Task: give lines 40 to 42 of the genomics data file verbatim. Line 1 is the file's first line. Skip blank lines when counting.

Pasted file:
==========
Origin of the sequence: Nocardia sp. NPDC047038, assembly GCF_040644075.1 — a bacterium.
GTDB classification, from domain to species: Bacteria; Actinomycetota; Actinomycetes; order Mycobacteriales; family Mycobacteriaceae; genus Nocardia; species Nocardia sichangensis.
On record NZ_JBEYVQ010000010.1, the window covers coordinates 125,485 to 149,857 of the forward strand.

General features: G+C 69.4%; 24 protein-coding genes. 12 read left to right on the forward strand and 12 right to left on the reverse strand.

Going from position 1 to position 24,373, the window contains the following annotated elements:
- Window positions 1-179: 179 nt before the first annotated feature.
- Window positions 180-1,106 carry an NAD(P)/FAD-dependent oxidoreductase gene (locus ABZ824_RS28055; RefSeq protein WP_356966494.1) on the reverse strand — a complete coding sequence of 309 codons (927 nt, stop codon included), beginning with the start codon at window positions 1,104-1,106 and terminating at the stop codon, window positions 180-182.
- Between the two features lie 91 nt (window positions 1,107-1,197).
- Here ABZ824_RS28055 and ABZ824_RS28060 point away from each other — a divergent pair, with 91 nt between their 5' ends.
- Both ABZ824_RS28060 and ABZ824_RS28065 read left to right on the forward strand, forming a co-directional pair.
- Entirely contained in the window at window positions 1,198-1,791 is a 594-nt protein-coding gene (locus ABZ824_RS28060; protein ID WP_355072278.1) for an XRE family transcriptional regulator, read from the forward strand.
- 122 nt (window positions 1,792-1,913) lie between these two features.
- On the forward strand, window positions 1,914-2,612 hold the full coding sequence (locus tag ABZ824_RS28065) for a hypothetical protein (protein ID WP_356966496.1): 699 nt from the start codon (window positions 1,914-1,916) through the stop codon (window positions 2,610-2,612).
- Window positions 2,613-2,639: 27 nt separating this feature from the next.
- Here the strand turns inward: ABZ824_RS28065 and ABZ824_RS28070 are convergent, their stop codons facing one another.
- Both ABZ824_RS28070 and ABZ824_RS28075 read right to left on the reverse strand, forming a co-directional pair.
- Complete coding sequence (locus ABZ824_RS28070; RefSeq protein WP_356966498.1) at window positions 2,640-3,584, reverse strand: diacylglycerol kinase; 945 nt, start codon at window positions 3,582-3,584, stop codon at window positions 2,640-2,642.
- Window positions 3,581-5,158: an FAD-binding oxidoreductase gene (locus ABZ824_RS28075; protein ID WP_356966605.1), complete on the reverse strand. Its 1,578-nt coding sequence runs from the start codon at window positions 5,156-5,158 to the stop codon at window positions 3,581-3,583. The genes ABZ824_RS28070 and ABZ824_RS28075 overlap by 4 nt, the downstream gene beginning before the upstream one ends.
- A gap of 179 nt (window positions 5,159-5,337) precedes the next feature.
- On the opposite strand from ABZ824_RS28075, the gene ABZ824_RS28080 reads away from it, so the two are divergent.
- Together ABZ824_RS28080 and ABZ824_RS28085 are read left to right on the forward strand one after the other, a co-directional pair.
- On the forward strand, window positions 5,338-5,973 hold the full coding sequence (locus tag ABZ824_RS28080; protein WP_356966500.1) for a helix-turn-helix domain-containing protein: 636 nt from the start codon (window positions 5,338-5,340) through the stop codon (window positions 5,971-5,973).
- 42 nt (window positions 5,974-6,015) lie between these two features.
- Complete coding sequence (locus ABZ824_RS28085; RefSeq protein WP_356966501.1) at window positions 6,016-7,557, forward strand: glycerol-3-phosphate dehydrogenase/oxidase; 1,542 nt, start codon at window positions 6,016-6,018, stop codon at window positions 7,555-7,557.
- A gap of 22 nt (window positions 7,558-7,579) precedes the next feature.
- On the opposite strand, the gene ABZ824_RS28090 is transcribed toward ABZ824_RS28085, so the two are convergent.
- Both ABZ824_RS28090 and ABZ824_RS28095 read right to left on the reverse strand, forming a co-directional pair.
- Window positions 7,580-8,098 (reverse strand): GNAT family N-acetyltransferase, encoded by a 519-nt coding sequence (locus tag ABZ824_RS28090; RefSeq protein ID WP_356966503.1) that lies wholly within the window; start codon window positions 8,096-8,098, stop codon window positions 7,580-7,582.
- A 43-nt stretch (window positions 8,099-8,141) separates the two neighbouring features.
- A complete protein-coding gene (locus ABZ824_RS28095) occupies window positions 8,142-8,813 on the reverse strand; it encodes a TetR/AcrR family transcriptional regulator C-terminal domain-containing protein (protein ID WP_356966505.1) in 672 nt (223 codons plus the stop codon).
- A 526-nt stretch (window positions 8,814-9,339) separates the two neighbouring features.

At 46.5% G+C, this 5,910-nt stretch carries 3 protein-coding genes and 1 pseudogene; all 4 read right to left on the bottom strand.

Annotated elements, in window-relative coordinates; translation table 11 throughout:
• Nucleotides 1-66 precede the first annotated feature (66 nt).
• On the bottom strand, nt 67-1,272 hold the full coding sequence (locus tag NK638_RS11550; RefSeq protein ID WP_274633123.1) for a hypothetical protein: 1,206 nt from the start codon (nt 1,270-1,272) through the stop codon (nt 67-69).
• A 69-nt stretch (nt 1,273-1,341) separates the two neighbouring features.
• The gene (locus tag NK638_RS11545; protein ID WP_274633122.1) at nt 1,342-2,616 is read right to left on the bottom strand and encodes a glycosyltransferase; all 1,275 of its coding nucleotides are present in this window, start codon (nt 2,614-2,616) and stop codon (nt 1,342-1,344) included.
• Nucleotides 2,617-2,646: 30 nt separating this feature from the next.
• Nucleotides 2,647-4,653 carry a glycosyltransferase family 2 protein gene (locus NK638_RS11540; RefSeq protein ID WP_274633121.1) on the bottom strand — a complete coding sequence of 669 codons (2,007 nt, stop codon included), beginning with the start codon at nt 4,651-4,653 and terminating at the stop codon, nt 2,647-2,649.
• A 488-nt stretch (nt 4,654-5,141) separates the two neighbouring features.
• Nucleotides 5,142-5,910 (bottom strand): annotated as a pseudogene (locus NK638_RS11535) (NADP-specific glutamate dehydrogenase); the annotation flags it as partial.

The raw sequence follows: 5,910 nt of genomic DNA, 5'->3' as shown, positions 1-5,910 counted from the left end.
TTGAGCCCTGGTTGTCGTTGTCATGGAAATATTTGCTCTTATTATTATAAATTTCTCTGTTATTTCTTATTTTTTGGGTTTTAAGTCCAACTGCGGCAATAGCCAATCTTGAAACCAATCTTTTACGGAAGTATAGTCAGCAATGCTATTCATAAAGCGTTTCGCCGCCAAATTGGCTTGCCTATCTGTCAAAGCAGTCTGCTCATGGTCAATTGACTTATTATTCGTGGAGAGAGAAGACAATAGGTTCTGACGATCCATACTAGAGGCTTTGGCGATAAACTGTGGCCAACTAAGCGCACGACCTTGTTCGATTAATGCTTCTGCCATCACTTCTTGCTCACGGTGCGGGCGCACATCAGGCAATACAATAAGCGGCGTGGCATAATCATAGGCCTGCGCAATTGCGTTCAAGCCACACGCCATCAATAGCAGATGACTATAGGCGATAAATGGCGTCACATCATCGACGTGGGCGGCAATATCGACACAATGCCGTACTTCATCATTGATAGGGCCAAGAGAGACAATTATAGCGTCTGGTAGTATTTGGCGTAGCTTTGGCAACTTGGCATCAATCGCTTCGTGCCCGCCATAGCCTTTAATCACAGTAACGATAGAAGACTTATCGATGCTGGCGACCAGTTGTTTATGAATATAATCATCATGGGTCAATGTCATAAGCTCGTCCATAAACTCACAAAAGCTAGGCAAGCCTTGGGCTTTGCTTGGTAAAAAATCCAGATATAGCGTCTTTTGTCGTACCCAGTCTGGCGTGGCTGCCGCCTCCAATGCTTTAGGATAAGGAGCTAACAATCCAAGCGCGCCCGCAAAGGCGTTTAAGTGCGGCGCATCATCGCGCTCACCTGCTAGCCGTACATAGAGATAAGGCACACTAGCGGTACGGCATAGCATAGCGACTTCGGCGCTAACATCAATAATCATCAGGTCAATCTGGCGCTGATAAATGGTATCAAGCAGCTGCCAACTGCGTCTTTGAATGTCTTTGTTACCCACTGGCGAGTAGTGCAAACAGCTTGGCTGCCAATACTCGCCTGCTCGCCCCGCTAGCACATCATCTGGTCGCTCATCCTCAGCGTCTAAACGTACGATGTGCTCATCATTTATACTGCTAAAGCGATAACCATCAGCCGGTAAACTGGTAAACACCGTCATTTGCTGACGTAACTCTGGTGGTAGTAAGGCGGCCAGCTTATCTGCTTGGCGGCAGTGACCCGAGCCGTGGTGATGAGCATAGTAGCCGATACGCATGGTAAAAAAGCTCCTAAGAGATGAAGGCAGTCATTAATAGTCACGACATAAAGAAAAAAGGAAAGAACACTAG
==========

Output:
• A 488-nt stretch (nt 4,654-5,141) separates the two neighbouring features.
• Nucleotides 5,142-5,910 (bottom strand): annotated as a pseudogene (locus NK638_RS11535) (NADP-specific glutamate dehydrogenase); the annotation flags it as partial.

The raw sequence follows: 5,910 nt of genomic DNA, 5'->3' as shown, positions 1-5,910 counted from the left end.